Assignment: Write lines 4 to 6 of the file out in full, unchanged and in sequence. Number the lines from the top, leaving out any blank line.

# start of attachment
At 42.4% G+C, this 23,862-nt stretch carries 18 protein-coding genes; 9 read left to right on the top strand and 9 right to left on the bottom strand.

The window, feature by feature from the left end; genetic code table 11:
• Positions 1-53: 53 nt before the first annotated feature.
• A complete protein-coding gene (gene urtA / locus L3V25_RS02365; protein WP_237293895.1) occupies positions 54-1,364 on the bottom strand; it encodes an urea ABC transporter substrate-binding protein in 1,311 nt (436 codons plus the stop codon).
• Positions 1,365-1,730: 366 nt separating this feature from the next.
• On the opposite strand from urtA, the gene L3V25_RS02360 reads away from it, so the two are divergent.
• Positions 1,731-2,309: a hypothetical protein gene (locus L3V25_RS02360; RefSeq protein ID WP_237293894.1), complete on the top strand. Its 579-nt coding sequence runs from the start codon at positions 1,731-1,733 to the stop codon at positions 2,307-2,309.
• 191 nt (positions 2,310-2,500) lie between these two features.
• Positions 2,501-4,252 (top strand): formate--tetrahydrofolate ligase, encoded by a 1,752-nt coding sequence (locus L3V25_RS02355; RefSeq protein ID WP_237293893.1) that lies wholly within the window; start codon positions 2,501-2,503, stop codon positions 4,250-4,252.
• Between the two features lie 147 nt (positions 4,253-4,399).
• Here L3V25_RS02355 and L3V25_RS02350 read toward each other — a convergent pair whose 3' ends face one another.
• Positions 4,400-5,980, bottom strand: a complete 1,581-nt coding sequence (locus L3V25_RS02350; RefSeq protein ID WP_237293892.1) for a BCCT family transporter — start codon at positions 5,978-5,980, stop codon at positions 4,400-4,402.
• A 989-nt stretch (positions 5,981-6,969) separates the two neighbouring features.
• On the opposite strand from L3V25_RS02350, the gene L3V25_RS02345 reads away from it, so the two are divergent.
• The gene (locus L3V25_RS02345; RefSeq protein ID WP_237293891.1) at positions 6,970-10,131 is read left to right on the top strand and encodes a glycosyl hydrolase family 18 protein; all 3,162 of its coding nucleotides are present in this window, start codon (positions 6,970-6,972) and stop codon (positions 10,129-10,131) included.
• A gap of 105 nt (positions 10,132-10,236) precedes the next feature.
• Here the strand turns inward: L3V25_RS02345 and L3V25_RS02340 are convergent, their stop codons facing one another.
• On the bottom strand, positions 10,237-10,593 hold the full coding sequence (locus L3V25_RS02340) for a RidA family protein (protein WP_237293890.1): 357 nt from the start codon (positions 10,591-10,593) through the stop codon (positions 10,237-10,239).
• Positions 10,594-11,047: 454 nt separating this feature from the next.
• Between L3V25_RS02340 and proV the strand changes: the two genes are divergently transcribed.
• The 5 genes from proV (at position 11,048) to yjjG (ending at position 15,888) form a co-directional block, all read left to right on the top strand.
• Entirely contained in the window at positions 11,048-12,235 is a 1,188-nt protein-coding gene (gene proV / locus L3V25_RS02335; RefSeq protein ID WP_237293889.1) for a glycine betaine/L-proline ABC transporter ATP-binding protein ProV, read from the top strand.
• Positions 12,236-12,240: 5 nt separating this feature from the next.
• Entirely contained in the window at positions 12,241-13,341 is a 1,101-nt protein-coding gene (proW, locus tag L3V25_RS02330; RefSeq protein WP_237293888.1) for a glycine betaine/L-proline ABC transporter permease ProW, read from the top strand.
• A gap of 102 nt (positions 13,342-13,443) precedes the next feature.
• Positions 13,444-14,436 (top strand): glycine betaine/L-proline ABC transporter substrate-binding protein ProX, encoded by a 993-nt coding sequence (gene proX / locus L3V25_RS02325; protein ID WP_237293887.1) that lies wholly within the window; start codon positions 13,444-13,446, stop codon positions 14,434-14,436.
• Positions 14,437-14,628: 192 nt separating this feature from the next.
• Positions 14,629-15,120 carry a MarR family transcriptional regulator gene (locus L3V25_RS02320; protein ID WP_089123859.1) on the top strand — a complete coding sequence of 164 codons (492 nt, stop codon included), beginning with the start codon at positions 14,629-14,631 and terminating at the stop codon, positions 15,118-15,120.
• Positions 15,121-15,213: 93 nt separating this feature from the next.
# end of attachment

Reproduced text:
• A complete protein-coding gene (gene urtA / locus L3V25_RS02365; protein WP_237293895.1) occupies positions 54-1,364 on the bottom strand; it encodes an urea ABC transporter substrate-binding protein in 1,311 nt (436 codons plus the stop codon).
• Positions 1,365-1,730: 366 nt separating this feature from the next.
• On the opposite strand from urtA, the gene L3V25_RS02360 reads away from it, so the two are divergent.